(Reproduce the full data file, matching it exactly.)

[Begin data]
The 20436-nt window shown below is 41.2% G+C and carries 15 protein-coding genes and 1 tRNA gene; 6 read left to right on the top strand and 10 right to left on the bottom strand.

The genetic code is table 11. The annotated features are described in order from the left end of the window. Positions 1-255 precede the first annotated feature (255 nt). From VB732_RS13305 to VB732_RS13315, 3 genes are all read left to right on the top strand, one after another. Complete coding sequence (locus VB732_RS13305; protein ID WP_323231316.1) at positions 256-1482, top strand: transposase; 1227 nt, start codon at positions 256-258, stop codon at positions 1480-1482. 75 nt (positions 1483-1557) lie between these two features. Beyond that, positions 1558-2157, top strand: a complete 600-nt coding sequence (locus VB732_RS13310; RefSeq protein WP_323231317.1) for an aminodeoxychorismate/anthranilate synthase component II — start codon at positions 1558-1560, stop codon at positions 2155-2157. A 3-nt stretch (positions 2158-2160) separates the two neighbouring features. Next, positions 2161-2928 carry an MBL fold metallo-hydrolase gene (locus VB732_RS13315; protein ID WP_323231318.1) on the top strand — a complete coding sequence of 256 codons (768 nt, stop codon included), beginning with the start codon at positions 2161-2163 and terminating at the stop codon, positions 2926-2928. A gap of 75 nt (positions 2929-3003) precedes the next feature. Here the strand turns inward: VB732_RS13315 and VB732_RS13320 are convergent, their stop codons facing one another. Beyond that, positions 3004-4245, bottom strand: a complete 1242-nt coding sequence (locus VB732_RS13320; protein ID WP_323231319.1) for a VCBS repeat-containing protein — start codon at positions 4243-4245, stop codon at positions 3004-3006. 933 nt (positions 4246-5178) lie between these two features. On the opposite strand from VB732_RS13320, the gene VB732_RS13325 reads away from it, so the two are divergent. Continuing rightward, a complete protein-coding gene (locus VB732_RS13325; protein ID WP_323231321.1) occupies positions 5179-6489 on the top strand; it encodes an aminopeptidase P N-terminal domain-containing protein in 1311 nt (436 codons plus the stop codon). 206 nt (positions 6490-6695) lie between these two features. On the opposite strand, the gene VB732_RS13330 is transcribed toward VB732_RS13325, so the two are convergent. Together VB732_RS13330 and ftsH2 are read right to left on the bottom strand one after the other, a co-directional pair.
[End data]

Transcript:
The 20436-nt window shown below is 41.2% G+C and carries 15 protein-coding genes and 1 tRNA gene; 6 read left to right on the top strand and 10 right to left on the bottom strand.

The genetic code is table 11. The annotated features are described in order from the left end of the window. Positions 1-255 precede the first annotated feature (255 nt). From VB732_RS13305 to VB732_RS13315, 3 genes are all read left to right on the top strand, one after another. Complete coding sequence (locus VB732_RS13305; protein ID WP_323231316.1) at positions 256-1482, top strand: transposase; 1227 nt, start codon at positions 256-258, stop codon at positions 1480-1482. 75 nt (positions 1483-1557) lie between these two features. Beyond that, positions 1558-2157, top strand: a complete 600-nt coding sequence (locus VB732_RS13310; RefSeq protein WP_323231317.1) for an aminodeoxychorismate/anthranilate synthase component II — start codon at positions 1558-1560, stop codon at positions 2155-2157. A 3-nt stretch (positions 2158-2160) separates the two neighbouring features. Next, positions 2161-2928 carry an MBL fold metallo-hydrolase gene (locus VB732_RS13315; protein ID WP_323231318.1) on the top strand — a complete coding sequence of 256 codons (768 nt, stop codon included), beginning with the start codon at positions 2161-2163 and terminating at the stop codon, positions 2926-2928. A gap of 75 nt (positions 2929-3003) precedes the next feature. Here the strand turns inward: VB732_RS13315 and VB732_RS13320 are convergent, their stop codons facing one another. Beyond that, positions 3004-4245, bottom strand: a complete 1242-nt coding sequence (locus VB732_RS13320; protein ID WP_323231319.1) for a VCBS repeat-containing protein — start codon at positions 4243-4245, stop codon at positions 3004-3006. 933 nt (positions 4246-5178) lie between these two features. On the opposite strand from VB732_RS13320, the gene VB732_RS13325 reads away from it, so the two are divergent. Continuing rightward, a complete protein-coding gene (locus VB732_RS13325; protein ID WP_323231321.1) occupies positions 5179-6489 on the top strand; it encodes an aminopeptidase P N-terminal domain-containing protein in 1311 nt (436 codons plus the stop codon). 206 nt (positions 6490-6695) lie between these two features. On the opposite strand, the gene VB732_RS13330 is transcribed toward VB732_RS13325, so the two are convergent. Together VB732_RS13330 and ftsH2 are read right to left on the bottom strand one after the other, a co-directional pair.